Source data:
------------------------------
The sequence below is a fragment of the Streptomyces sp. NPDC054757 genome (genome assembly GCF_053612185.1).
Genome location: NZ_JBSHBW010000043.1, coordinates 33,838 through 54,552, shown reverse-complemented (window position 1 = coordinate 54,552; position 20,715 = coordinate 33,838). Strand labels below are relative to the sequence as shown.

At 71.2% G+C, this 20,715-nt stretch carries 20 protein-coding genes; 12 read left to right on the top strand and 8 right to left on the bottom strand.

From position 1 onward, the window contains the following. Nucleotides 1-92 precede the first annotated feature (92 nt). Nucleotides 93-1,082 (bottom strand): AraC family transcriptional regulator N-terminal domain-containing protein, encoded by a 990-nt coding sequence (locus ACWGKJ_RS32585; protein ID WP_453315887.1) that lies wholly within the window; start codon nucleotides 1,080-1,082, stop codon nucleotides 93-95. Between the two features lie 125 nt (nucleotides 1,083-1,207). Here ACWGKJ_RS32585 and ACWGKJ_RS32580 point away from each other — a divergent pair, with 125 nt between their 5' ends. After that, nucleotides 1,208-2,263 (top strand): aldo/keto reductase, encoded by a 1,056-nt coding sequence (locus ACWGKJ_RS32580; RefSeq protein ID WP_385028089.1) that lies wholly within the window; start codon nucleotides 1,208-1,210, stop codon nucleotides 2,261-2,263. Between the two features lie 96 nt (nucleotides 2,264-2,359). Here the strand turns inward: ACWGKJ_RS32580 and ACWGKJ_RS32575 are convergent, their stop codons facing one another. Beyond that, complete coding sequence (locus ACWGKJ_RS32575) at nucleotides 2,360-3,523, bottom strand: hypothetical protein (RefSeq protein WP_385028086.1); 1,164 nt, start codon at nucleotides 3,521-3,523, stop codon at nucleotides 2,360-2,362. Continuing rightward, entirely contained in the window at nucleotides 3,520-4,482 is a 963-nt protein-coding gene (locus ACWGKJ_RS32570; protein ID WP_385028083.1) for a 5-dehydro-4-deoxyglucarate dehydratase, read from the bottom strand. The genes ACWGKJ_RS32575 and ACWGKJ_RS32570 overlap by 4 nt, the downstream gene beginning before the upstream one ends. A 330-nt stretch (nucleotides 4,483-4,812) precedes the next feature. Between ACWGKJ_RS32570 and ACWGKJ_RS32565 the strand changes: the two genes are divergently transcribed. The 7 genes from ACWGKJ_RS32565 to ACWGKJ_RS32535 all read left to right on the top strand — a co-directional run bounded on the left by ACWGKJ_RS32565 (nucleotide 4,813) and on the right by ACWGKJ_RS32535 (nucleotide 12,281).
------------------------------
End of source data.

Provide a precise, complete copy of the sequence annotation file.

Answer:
The sequence below is a fragment of the Streptomyces sp. NPDC054757 genome (genome assembly GCF_053612185.1).
Genome location: NZ_JBSHBW010000043.1, coordinates 33,838 through 54,552, shown reverse-complemented (window position 1 = coordinate 54,552; position 20,715 = coordinate 33,838). Strand labels below are relative to the sequence as shown.

At 71.2% G+C, this 20,715-nt stretch carries 20 protein-coding genes; 12 read left to right on the top strand and 8 right to left on the bottom strand.

From position 1 onward, the window contains the following. Nucleotides 1-92 precede the first annotated feature (92 nt). Nucleotides 93-1,082 (bottom strand): AraC family transcriptional regulator N-terminal domain-containing protein, encoded by a 990-nt coding sequence (locus ACWGKJ_RS32585; protein ID WP_453315887.1) that lies wholly within the window; start codon nucleotides 1,080-1,082, stop codon nucleotides 93-95. Between the two features lie 125 nt (nucleotides 1,083-1,207). Here ACWGKJ_RS32585 and ACWGKJ_RS32580 point away from each other — a divergent pair, with 125 nt between their 5' ends. After that, nucleotides 1,208-2,263 (top strand): aldo/keto reductase, encoded by a 1,056-nt coding sequence (locus ACWGKJ_RS32580; RefSeq protein ID WP_385028089.1) that lies wholly within the window; start codon nucleotides 1,208-1,210, stop codon nucleotides 2,261-2,263. Between the two features lie 96 nt (nucleotides 2,264-2,359). Here the strand turns inward: ACWGKJ_RS32580 and ACWGKJ_RS32575 are convergent, their stop codons facing one another. Beyond that, complete coding sequence (locus ACWGKJ_RS32575) at nucleotides 2,360-3,523, bottom strand: hypothetical protein (RefSeq protein WP_385028086.1); 1,164 nt, start codon at nucleotides 3,521-3,523, stop codon at nucleotides 2,360-2,362. Continuing rightward, entirely contained in the window at nucleotides 3,520-4,482 is a 963-nt protein-coding gene (locus ACWGKJ_RS32570; protein ID WP_385028083.1) for a 5-dehydro-4-deoxyglucarate dehydratase, read from the bottom strand. The genes ACWGKJ_RS32575 and ACWGKJ_RS32570 overlap by 4 nt, the downstream gene beginning before the upstream one ends. A 330-nt stretch (nucleotides 4,483-4,812) precedes the next feature. Between ACWGKJ_RS32570 and ACWGKJ_RS32565 the strand changes: the two genes are divergently transcribed. The 7 genes from ACWGKJ_RS32565 to ACWGKJ_RS32535 all read left to right on the top strand — a co-directional run bounded on the left by ACWGKJ_RS32565 (nucleotide 4,813) and on the right by ACWGKJ_RS32535 (nucleotide 12,281).